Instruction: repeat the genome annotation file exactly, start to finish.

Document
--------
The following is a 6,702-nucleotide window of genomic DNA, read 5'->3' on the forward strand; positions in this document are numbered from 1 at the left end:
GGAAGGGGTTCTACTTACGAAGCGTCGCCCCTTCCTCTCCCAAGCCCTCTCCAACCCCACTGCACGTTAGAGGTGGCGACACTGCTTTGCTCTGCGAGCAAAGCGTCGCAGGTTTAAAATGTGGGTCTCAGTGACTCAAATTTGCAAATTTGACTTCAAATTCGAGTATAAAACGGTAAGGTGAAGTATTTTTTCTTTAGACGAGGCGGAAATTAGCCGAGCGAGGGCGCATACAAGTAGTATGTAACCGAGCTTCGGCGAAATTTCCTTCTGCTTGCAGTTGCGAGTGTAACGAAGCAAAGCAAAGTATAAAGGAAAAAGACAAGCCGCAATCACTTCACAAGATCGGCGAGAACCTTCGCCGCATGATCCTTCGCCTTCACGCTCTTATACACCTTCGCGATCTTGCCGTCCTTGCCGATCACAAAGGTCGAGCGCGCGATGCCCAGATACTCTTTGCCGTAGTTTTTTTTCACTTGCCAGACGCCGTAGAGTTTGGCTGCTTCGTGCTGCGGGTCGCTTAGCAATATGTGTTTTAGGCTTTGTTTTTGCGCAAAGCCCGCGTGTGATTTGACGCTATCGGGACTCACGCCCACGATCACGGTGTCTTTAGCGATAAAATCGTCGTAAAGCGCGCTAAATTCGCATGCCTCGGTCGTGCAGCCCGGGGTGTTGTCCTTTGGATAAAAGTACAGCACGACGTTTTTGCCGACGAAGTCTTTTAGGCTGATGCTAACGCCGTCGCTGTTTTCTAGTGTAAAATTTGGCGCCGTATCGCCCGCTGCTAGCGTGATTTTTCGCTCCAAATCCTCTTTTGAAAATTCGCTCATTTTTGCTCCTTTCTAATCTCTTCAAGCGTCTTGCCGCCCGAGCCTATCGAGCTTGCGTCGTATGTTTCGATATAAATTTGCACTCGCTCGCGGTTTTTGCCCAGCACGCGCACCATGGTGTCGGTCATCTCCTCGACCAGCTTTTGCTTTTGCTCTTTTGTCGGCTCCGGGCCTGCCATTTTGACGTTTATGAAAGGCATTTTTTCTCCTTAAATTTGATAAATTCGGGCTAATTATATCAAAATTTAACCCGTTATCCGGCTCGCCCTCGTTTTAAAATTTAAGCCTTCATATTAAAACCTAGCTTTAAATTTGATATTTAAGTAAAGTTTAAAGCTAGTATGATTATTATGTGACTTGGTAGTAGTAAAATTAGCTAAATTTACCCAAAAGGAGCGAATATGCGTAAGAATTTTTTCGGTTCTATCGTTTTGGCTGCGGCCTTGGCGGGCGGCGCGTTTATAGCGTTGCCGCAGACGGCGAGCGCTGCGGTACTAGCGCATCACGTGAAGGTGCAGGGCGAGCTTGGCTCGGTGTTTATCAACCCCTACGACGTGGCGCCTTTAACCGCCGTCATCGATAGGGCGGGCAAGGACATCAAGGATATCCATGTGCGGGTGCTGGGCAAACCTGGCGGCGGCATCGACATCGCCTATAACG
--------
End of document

The following is a 6,702-nucleotide window of genomic DNA, read 5'->3' on the forward strand; positions in this document are numbered from 1 at the left end:
GGAAGGGGTTCTACTTACGAAGCGTCGCCCCTTCCTCTCCCAAGCCCTCTCCAACCCCACTGCACGTTAGAGGTGGCGACACTGCTTTGCTCTGCGAGCAAAGCGTCGCAGGTTTAAAATGTGGGTCTCAGTGACTCAAATTTGCAAATTTGACTTCAAATTCGAGTATAAAACGGTAAGGTGAAGTATTTTTTCTTTAGACGAGGCGGAAATTAGCCGAGCGAGGGCGCATACAAGTAGTATGTAACCGAGCTTCGGCGAAATTTCCTTCTGCTTGCAGTTGCGAGTGTAACGAAGCAAAGCAAAGTATAAAGGAAAAAGACAAGCCGCAATCACTTCACAAGATCGGCGAGAACCTTCGCCGCATGATCCTTCGCCTTCACGCTCTTATACACCTTCGCGATCTTGCCGTCCTTGCCGATCACAAAGGTCGAGCGCGCGATGCCCAGATACTCTTTGCCGTAGTTTTTTTTCACTTGCCAGACGCCGTAGAGTTTGGCTGCTTCGTGCTGCGGGTCGCTTAGCAATATGTGTTTTAGGCTTTGTTTTTGCGCAAAGCCCGCGTGTGATTTGACGCTATCGGGACTCACGCCCACGATCACGGTGTCTTTAGCGATAAAATCGTCGTAAAGCGCGCTAAATTCGCATGCCTCGGTCGTGCAGCCCGGGGTGTTGTCCTTTGGATAAAAGTACAGCACGACGTTTTTGCCGACGAAGTCTTTTAGGCTGATGCTAACGCCGTCGCTGTTTTCTAGTGTAAAATTTGGCGCCGTATCGCCCGCTGCTAGCGTGATTTTTCGCTCCAAATCCTCTTTTGAAAATTCGCTCATTTTTGCTCCTTTCTAATCTCTTCAAGCGTCTTGCCGCCCGAGCCTATCGAGCTTGCGTCGTATGTTTCGATATAAATTTGCACTCGCTCGCGGTTTTTGCCCAGCACGCGCACCATGGTGTCGGTCATCTCCTCGACCAGCTTTTGCTTTTGCTCTTTTGTCGGCTCCGGGCCTGCCATTTTGACGTTTATGAAAGGCATTTTTTCTCCTTAAATTTGATAAATTCGGGCTAATTATATCAAAATTTAACCCGTTATCCGGCTCGCCCTCGTTTTAAAATTTAAGCCTTCATATTAAAACCTAGCTTTAAATTTGATATTTAAGTAAAGTTTAAAGCTAGTATGATTATTATGTGACTTGGTAGTAGTAAAATTAGCTAAATTTACCCAAAAGGAGCGAATATGCGTAAGAATTTTTTCGGTTCTATCGTTTTGGCTGCGGCCTTGGCGGGCGGCGCGTTTATAGCGTTGCCGCAGACGGCGAGCGCTGCGGTACTAGCGCATCACGTGAAGGTGCAGGGCGAGCTTGGCTCGGTGTTTATCAACCCCTACGACGTGGCGCCTTTAACCGCCGTCATCGATAGGGCGGGCAAGGACATCAAGGATATCCATGTGCGGGTGCTGGGCAAACCTGGCGGCGGCATCGACATCGCCTATAACG